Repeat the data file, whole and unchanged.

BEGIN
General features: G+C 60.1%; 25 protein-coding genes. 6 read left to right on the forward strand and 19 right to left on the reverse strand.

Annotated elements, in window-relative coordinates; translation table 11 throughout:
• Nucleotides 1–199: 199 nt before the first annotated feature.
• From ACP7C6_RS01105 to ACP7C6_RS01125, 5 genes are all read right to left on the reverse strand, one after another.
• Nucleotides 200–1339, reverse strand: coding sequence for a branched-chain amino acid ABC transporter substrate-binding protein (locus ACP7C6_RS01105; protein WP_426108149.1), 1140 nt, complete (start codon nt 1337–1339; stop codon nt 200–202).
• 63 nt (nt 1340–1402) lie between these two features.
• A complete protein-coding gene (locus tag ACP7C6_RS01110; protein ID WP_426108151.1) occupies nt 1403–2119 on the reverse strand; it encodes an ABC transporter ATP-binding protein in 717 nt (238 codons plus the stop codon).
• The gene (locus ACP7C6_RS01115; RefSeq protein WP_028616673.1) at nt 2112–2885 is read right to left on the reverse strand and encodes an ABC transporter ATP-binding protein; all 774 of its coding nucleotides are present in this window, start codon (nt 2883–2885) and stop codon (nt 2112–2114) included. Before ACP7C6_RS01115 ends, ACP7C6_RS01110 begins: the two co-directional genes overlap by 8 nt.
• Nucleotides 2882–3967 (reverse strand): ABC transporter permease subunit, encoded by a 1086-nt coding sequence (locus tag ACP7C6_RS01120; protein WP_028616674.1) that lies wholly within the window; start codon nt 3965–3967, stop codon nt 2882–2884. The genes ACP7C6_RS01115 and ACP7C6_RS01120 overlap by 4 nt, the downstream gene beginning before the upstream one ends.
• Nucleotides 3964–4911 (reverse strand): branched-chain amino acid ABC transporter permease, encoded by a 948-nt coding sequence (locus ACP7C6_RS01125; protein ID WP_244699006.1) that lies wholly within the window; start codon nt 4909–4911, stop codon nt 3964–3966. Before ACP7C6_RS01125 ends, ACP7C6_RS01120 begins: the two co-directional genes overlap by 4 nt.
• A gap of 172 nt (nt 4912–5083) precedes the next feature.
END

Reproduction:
General features: G+C 60.1%; 25 protein-coding genes. 6 read left to right on the forward strand and 19 right to left on the reverse strand.

Annotated elements, in window-relative coordinates; translation table 11 throughout:
• Nucleotides 1–199: 199 nt before the first annotated feature.
• From ACP7C6_RS01105 to ACP7C6_RS01125, 5 genes are all read right to left on the reverse strand, one after another.
• Nucleotides 200–1339, reverse strand: coding sequence for a branched-chain amino acid ABC transporter substrate-binding protein (locus ACP7C6_RS01105; protein WP_426108149.1), 1140 nt, complete (start codon nt 1337–1339; stop codon nt 200–202).
• 63 nt (nt 1340–1402) lie between these two features.
• A complete protein-coding gene (locus tag ACP7C6_RS01110; protein ID WP_426108151.1) occupies nt 1403–2119 on the reverse strand; it encodes an ABC transporter ATP-binding protein in 717 nt (238 codons plus the stop codon).
• The gene (locus ACP7C6_RS01115; RefSeq protein WP_028616673.1) at nt 2112–2885 is read right to left on the reverse strand and encodes an ABC transporter ATP-binding protein; all 774 of its coding nucleotides are present in this window, start codon (nt 2883–2885) and stop codon (nt 2112–2114) included. Before ACP7C6_RS01115 ends, ACP7C6_RS01110 begins: the two co-directional genes overlap by 8 nt.
• Nucleotides 2882–3967 (reverse strand): ABC transporter permease subunit, encoded by a 1086-nt coding sequence (locus tag ACP7C6_RS01120; protein WP_028616674.1) that lies wholly within the window; start codon nt 3965–3967, stop codon nt 2882–2884. The genes ACP7C6_RS01115 and ACP7C6_RS01120 overlap by 4 nt, the downstream gene beginning before the upstream one ends.
• Nucleotides 3964–4911 (reverse strand): branched-chain amino acid ABC transporter permease, encoded by a 948-nt coding sequence (locus ACP7C6_RS01125; protein ID WP_244699006.1) that lies wholly within the window; start codon nt 4909–4911, stop codon nt 3964–3966. Before ACP7C6_RS01125 ends, ACP7C6_RS01120 begins: the two co-directional genes overlap by 4 nt.
• A gap of 172 nt (nt 4912–5083) precedes the next feature.